Tag Archives: Putin

The crumbling architecture of arms control

At a political rally on Saturday 20 October President Trump announced that the US will withdraw from the Intermediate Nuclear Forces (INF) Treaty of 1987. This confirms what has steadily unfolded over the last couple of years: the architecture of US-Russian nuclear arms control is crumbling. Continue reading

There could be a Russian key to progress at Geneva II

Two leading scholars of Russian policy have produced a fascinating and important analysis of how and why Russia might generate progress at the Geneva conference on Syria. Continue reading

The US-Iranian-Syrian diplomatic dance

The destruction of Syrian chemical weapons (CW) has started. In a breakthrough moment in Iran-US relations, the two Presidents talked on the phone and the foreign ministers sat down to discuss Iran’s nuclear programme. Though the connection has received little comment in the western news media, these two welcome developments are deeply linked and close to inter-dependent. Continue reading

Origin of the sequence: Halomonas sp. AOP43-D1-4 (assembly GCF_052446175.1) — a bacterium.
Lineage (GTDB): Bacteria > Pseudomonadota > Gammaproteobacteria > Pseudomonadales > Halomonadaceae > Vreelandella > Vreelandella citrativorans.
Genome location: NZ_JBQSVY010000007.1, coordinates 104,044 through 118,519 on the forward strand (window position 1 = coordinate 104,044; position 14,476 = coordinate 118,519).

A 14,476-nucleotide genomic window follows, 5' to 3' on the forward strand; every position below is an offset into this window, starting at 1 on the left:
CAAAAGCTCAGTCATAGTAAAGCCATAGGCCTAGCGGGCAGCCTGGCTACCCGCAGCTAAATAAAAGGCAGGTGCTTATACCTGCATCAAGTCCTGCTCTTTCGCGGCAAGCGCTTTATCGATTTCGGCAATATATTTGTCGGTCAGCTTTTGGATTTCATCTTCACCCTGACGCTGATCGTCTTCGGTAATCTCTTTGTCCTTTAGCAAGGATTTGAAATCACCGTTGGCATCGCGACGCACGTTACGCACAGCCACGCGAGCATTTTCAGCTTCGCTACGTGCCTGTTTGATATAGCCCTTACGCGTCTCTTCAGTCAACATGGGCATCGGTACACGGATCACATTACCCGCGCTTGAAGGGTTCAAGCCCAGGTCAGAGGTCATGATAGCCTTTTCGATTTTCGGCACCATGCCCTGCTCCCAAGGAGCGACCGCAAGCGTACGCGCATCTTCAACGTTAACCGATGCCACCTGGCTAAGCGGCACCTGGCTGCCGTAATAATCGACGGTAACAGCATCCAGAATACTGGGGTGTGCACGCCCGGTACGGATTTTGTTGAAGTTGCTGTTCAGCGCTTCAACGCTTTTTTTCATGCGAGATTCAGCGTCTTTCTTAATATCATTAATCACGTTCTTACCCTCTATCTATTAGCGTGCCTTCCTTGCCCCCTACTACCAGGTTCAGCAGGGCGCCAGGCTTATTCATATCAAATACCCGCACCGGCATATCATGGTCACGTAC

Vladimir Putin saves West from its hubris

That is a headline I never thought I’d write, a sentiment I never expected to utter. Continue reading

Syria – what role for diplomacy?

In the course of little more than a week, the idea that diplomacy could achieve anything to prevent the war in Syria escalating yet further fell off the international agenda as arms supplies became the dominant theme and returned to head it following the G8 summit at Enniskillen’s Lough Erne resort in Northern Ireland. Here’s my quick take on what seems to be going on. Continue reading

Syria: intervention – or the great power game?

Syria – the death toll reaches 93,000, the US administration says it has firm evidence of nerve gas use by the Syrian government and further says it will supply arms to the opposition. Things are moving – but towards what? The debate is focused on the arguments for and against armed intervention. I think that may well be very misleading. Continue reading